For we also, Thy redeemed, who have become Thy members by becoming members of Thy beloved Church—we are to be there on that day, and our place—O ineffably mystery!—is to be the one Thou hast reserved for Thy Bride. It is to be Thy own throne (Ibid. 3: 21), where seated, we shall judge the very angels (1 Cor. 6: 3). Even now, all those blessed of the Father (Matt. 25: 3), all those elect, whose youth, like that of the eagle, has been so often renewed by their receiving Thy Precious Blood (Ps. 102: 5)—have they not had their eyes fitted to gaze, without being dazzled, on the Sun of Justice, when He shall appear in the heavens? The tediousness of their long exile has given such keenness to their hunger, that nothing will have power to stay their flight, once the Sacred Prey of Thy Divine Body shall be shown them! What hindrance could be strong enough to check the impetuosity of the love (Cant. 8: 6), which will bring them all together to the banquet of the eternal Pasch? The trumpet of the Archangel, which will ring through the graves of the just, is to be a summons calling them, not to death, but to life—to the sight of the old enemy's destruction (1 Cor. 15: 28)—to a redemption, which is to include their very bodies (Rom. 8: 23)—to the unimpeded Passover to the true Land of Promise—in a word, to the Pasch, and this time, quite real, and for all and forever. What will not be the joy of that true Day of the Lord (Ps. 117: 24)—what joy for them, who have by faith lived in Christ, and loved Him without seeing Him! (1 Pet. 1: 8) Identifying themselves with Thee, O Jesus, notwithstanding the weakness of the flesh, they have continued here below Thy life of suffering and humiliation: what a triumph, when delivered forever from sin and vested in their immortal bodies, they shall be borne aloft before Thy Face, that they may forever be with Thee! (1Thess. 4: 6)
But their greatest joy on that great Day will be to assist at the glorification of their most dear Lord, by the manifestation of the power which was given to Him over all flesh (John 17: 2). It is to be then, O Emmanuel, that crushing the heads of kings and making Thine own enemies Thy footstool (Ps. 109), Thou wilt be shown as the one Ruler over all nations (Ps. 2). It is to be then that Heaven and earth and Hell will bow their knee (Phil. 2: 10) before that Son of Man, Who heretofore appeared on this earth as a slave, and was judged and condemned and put to death between two thieves. It is to be then, dear Jesus, that Thou wilt judge the unjust judges, to whom, even in the midst of all the humiliations they put upon Thee, Thou didst foretell this Thy Coming on the clouds of heaven (Matt. 26: 64). And when, after the irrevocable sentence has been passed, the wicked shall go to everlasting torments, and the just to life eternal (Ibid. 25: 46), Thy Apostle tells us that, having conquered Thine enemies, and been proclaimed undisputed King, Thou wilt consign to Thy Eternal Father this Thy Kingdom won over death; it will be the perfect homage of Thee, the Head, and of all Thy faithful members (1 Cor. 15: 24-28). God will thus be all in all. It will be the perfect accomplishment of that sublime prayer Thou didst teach mankind to make (Matt. 6: 9), which they daily offer up to the Father Who is in Heaven, and say to Him: Hallowed be Thy name! Thy Kingdom come! Thy will be done on earth as it is in Heaven! O blissfully peaceful Day, when blasphemy is to cease, and when this poor earth of ours, cleansed by fire from the filth of sin, shall be turned into a new paradise! Where then is the Christian who will not thrill with emotion at the thought of that last of all the Days of time, which is to usher in beautiful Eternity? Who would not despise the agonies of his own last hour, when he reflects that those sufferings have really only one meaning in them—that is, as the Gospel words it, that the Son of Man is nigh, even at the very doors!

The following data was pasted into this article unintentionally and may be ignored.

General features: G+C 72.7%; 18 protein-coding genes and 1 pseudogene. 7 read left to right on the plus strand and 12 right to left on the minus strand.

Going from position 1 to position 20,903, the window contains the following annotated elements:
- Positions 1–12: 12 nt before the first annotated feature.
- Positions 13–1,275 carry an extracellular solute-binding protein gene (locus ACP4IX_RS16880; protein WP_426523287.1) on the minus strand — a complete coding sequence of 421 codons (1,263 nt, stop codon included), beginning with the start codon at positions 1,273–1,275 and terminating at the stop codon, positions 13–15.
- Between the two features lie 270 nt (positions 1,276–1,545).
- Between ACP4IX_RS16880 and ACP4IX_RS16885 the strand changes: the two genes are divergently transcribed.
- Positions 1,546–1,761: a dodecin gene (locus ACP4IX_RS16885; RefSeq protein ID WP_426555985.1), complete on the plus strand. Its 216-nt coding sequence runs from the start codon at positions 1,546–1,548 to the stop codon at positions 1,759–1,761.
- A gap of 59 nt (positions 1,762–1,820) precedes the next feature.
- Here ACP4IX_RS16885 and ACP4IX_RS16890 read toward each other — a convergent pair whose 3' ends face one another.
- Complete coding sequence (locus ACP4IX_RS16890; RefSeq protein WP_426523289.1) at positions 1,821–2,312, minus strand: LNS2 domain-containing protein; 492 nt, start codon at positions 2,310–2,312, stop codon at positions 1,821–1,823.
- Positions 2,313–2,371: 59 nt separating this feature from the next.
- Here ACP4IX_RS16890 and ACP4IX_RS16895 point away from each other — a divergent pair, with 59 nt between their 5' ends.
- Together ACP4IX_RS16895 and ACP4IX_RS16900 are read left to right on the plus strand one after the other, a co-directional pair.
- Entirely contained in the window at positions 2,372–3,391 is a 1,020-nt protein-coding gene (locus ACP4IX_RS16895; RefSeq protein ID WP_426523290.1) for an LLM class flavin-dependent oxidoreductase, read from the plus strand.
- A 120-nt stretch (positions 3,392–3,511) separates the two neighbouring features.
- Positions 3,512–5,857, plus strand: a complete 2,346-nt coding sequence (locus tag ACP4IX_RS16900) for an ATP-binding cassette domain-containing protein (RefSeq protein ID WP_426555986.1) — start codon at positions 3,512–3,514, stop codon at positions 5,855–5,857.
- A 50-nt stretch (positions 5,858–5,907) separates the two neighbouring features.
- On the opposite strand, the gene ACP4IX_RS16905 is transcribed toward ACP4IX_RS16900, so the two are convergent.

O Jesus, detach us every year more and more from this world, whose fashion passeth away (1 Cor. 7: 31) with its vain toils, its false glories, and its lying pleasures. It was Thine own foretelling that, as in the days of Noe and Sodom, men will go on with their feasting, and business, and amusements, without giving any more thought to Thy approaching Coming, than their forefathers heeded the threat of the Deluge, or of the fire, which came upon them and destroyed them (Luke 17: 26-30). Let these men go on with their merry-making, and their sending gifts to one another, as Thine Apocalypse expresses it, because—so they will have it—Christ and His Church are then to be worn-out ideas! (Apoc. 11: 10) Whilst they are tyrannizing over Thy Holy City in a thousand varied ways, and persecuting Her as no past period had ever done, they little think that all this is an announcement of the Eternal Nuptials, which are nigh at hand. All these trials were the fresh jewels, which the Bride was to have on Her before all Her beauty was complete; and the blood of Her last Martyrs was to color Her already splendid robes with all the richness of royal crimson. As for us, we lend an ear to the echoes of our home above; and from the throne of our God, we hear going forth the voice heard by the beloved Prophet of Patmos: Give praise unto our God, all ye His servants, and ye that fear Him, little and great! Alleluia! For the Lord our God the Almighty hath reigned! Let us be glad and rejoice, and give glory unto Him; for the Marriage of the Lamb is come, and His Bride hath prepared Herself! (Apoc. 19: 5-7) Yet a little while till the number of our brethren be made up (Ibid. 6: 11); and then, with the Spirit and the Bride, we will say to Thee in all the ardor of our souls that have long thirsted after Thee: Come, Lord Jesus! (Ibid. 22: 17) Come and perfect us in love by eternal Union, unto the glory of the Father, and of Thyself the Son, and of the Holy Ghost, forever and ever!
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|Reference Library||The Story of Fatima||The Message of Fatima||The Fatima Cell||The Holy Rosary|
|Salve Maria Regina Bulletin||The Angel of Portugal||Promise & Plan of Our Lady||Cell Meeting Outline||Fatima Devotions & Prayers|
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|Saints||"Here You See Hell..."||Living our Consecration||Rosary Crusaders||Litany of Loreto|